“Then I don’t know exactly what happened but by the time I got in the pits, which actually took quite awhile because the wrecker didn’t bring me in, they actually brought me into the center [of the track],” Hayes says. “I finally ended up driving into the pits after there was another caution. I took my helmet off and my head felt like my brain was pushing on my head. It felt like there wasn’t enough room in my head. My dad freaked out and had the paramedics come over.
She says she was taken by ambulance to the hospital and was diagnosed with a concussion.
“It worried me, but I wasn’t going to give up racing because it’s something that I really enjoy,” she says. “It did make me think that it was scary and I don’t want it to happen again, but I would never give up racing.
“I was worried they weren’t going to let me race, so I asked when can I and they said as soon as the symptoms go away.”
She was back on the track a week later.
Hayes says her mom, Jayne Hayes, never had a problem with her racing, but that her mom gets very nervous.
“She’s excited about it,” Hayes says. “She’s my biggest fan, but she gets really nervous when stuff happens.”
Hayes says she’s not immune from nervousness.
“I get nervous every time I go out to race,” she says. “All the time I’m sitting in the lineup I’m really nervous. Then when I get out there I’m fine. I think I got more nervous as I got up to the faster classes.”
Hayes doesn’t show her nervousness on the track, as she has already notched up some feature wins. She says winning her first feature in the SportMod division was exciting because it seemed to take forever to happen.
“There were so many times when I came so close to winning it,” she says. “I’d get passed with a couple of laps to go or something silly like that. That was a huge thing, it finally happened. It just showed that all this hard work paid off between my seat time and my dad and Randy (Theys, her main pit person). It showed that their hard work paid off finally. The fact that it was at my hometown was really nice because all my friends were there, all my family was there, all my fans were there. When I won it was like the whole stands were excited about it so that was nice too.”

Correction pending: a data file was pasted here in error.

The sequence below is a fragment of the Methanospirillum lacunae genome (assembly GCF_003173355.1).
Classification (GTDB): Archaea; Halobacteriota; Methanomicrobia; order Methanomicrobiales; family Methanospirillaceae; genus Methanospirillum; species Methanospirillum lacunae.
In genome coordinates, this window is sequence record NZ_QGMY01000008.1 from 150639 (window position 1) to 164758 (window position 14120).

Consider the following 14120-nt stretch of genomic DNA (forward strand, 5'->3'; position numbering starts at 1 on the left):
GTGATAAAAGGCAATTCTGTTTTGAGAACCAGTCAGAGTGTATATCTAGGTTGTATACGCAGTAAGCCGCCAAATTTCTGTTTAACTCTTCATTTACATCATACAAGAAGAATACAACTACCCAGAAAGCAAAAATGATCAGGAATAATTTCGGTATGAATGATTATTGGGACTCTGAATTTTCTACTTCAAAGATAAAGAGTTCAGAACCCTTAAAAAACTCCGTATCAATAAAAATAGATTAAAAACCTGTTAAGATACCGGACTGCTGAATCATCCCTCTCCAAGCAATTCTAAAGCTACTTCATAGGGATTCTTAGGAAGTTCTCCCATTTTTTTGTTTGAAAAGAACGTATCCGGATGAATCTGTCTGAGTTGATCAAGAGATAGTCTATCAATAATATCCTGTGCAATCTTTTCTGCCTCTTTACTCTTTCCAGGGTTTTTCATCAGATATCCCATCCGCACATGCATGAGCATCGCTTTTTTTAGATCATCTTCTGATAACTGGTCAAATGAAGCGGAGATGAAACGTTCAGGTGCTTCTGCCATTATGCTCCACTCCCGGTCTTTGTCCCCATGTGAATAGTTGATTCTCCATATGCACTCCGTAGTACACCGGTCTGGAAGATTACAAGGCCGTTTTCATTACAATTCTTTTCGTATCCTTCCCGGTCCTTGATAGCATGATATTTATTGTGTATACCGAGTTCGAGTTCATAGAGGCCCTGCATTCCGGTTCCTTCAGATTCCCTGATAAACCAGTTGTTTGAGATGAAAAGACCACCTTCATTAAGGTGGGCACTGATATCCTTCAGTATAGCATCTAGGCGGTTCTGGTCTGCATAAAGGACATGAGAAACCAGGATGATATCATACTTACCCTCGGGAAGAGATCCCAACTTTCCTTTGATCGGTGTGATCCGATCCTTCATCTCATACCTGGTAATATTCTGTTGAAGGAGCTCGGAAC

She won also won a feature early this season at Oshkosh Speedzone.
Hayes says the feature wins and other top finishes have helped ease some of the underestimation some had toward her because she is a female driver.
“Because I’m a girl I get underestimated sometimes,” she says. “… It makes me try harder because when people say you can’t, you try that much harder to prove them wrong and show them that you actually can.”
She says most drivers are helpful.
“Some of them try to help you and give you advice. They really welcome you beating them,” she says. “Others have a serious issue with that.”
Hayes, who is currently attending UW-Stout and majoring in graphic communications management, says she would like to move up to the IMCA Modified division in the future, but her ultimate goal is to race a Sprint Car.
“Because it’s fast and exciting,” she says. “I’ve always wanted to race one. It seems really cool and it’s the fastest thing on dirt.”
(This article first appeared in the June 2014 issue of Full Throttle Magazine.)